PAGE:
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Opportunities for Students To Study Abroad

South Lakes career resource specialist returns from UK.

After a little more than two weeks on a college tour in the United Kingdom, Marie Assir has a refreshed perspective on studying abroad.

"For undergraduate students it shows maturity and independence," said Assir, career resource specialist at South Lakes High School. "You can really make yourself stand out with a degree from the University of Glamorgan, Wales, and a year of experience" working overseas.

Assir was a part of a group of 11 counselors from high schools all over the United States who visited more than 10 universities in the United Kingdom. Sponsored by the British Council, the tour has taken high school counselors for the last three years from the United States to introduce them to opportunities available for American students in the UK. Assir is the first counselor from Fairfax County to attend the program. She said that in the last three years about 40 students from Fairfax County schools applied to colleges and universities outside of the United States.

"It is really a possibility for our students," said Assir. She said American students need to look outside the box. "It’s OK to go to a school outside of Virginia, or outside of the United States," she said. She added that the group met an American student at almost every university visited during the tour. All of them have had a great experience studying in the UK. Assir said they get a chance to travel to other places in Europe on the weekends, and their student visa affords them 20 hours per week to work and gain experience in a field of interest.

"STUDY ABROAD is fantastic if you do it the right way," said Assir. She said some students who study abroad cling to their compatriots and do not immerse into the culture of the place where they are studying. Attending a university creates an environment that by nature immerses a person into the place where he or she is studying. Assir added that she thinks it is time for some Americans to change their psyche about foreign travel and experiences. She said many people in this country have never considered traveling outside of it. "It is time for us as Americans to break out of our own little shell," she said.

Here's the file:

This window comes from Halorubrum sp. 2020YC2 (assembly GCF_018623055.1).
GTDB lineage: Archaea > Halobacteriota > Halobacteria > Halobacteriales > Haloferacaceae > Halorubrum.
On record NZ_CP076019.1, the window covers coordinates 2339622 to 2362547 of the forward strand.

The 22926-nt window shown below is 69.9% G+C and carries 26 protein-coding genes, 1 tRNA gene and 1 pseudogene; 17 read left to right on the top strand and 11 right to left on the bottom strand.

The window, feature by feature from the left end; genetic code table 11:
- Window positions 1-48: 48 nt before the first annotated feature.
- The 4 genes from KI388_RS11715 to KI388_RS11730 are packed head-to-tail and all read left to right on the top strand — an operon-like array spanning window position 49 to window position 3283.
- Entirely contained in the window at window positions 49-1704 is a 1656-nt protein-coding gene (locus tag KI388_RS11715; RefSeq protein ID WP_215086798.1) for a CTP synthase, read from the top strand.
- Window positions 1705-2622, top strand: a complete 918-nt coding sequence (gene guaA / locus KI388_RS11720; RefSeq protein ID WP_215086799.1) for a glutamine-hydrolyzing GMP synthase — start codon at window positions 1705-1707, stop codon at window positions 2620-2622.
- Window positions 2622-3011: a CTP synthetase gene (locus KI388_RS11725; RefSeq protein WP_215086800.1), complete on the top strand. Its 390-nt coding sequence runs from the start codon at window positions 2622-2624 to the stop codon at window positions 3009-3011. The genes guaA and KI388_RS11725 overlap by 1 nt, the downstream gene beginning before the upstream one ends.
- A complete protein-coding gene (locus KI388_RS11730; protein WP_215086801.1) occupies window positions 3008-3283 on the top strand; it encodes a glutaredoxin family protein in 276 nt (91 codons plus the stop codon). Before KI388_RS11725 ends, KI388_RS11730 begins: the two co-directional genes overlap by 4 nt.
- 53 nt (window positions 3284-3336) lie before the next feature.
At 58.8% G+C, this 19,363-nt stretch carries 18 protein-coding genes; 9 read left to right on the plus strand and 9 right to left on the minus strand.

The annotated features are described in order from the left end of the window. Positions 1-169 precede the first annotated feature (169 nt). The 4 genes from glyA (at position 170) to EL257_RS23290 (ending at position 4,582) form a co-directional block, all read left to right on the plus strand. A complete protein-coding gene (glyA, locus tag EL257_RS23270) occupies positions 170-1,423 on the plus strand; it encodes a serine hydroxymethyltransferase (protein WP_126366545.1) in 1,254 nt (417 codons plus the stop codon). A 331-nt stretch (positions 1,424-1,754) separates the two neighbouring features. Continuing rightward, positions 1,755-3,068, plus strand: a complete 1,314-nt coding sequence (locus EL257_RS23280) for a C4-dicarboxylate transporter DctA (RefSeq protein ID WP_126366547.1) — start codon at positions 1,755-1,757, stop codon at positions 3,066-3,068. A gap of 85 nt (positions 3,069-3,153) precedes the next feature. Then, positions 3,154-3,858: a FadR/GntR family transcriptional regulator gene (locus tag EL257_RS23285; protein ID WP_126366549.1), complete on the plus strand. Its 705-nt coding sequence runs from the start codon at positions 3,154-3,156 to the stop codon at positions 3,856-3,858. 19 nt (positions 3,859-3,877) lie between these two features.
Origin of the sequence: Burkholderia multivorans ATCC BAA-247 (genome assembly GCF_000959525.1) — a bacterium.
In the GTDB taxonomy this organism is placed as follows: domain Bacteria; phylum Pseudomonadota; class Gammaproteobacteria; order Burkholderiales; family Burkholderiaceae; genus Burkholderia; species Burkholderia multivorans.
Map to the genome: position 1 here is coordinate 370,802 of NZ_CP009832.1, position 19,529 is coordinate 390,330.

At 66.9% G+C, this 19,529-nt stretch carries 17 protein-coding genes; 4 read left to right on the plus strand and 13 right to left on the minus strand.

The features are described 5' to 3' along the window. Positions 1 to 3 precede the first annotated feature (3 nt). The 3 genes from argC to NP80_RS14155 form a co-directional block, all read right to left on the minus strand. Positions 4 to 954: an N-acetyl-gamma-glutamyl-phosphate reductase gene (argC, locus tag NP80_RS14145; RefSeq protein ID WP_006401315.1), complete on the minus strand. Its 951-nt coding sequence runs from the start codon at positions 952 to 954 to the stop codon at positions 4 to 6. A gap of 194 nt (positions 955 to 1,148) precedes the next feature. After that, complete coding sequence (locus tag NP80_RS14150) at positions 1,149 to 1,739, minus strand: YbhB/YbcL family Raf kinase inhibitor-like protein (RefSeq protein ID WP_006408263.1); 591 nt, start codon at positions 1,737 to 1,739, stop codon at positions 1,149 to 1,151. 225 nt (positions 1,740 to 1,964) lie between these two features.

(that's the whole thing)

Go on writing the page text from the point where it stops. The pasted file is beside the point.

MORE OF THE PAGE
While she would not hesitate to recommend studying abroad if the situation is right for a student, Assir said there are drawbacks to it. With the U.S. dollar growing weaker compared to European currencies, Assir estimates that it would take about $35,000 per year for an American student to attend some of the universities she visited on the tour. She said it is rare for those institutions to give scholarships, but said that some scholarships and loans could be transferred from the U.S.

THE UNIVERSITIES she visited are hoping the number of Americans attending their institutions will grow. "They’re anxious to get our students because we have a pretty good system," she said. Students at South Lakes and other high schools that have the International Baccalaureate program may have an advantage. "Most if not all universities [visited] are very familiar with the U.S. version [of the IB program.] They really want those students because it is one of the most challenging, progressive, academic programs," said Assir. She said the group met with international admissions officers from the universities it visited, who told them what kind of a student the universities in the UK are looking for. "They’re looking for a very very competitive student, and they can be fairly selective because they get students from all over the world," said Assir. She added that the three-year undergraduate programs in the UK are very focused, and the students should know from the very beginning what it is they want to study.

Assir is planning to share the information about her visit with the other career and resource centers in county high schools. She will also post her presentation on her own blackboard site.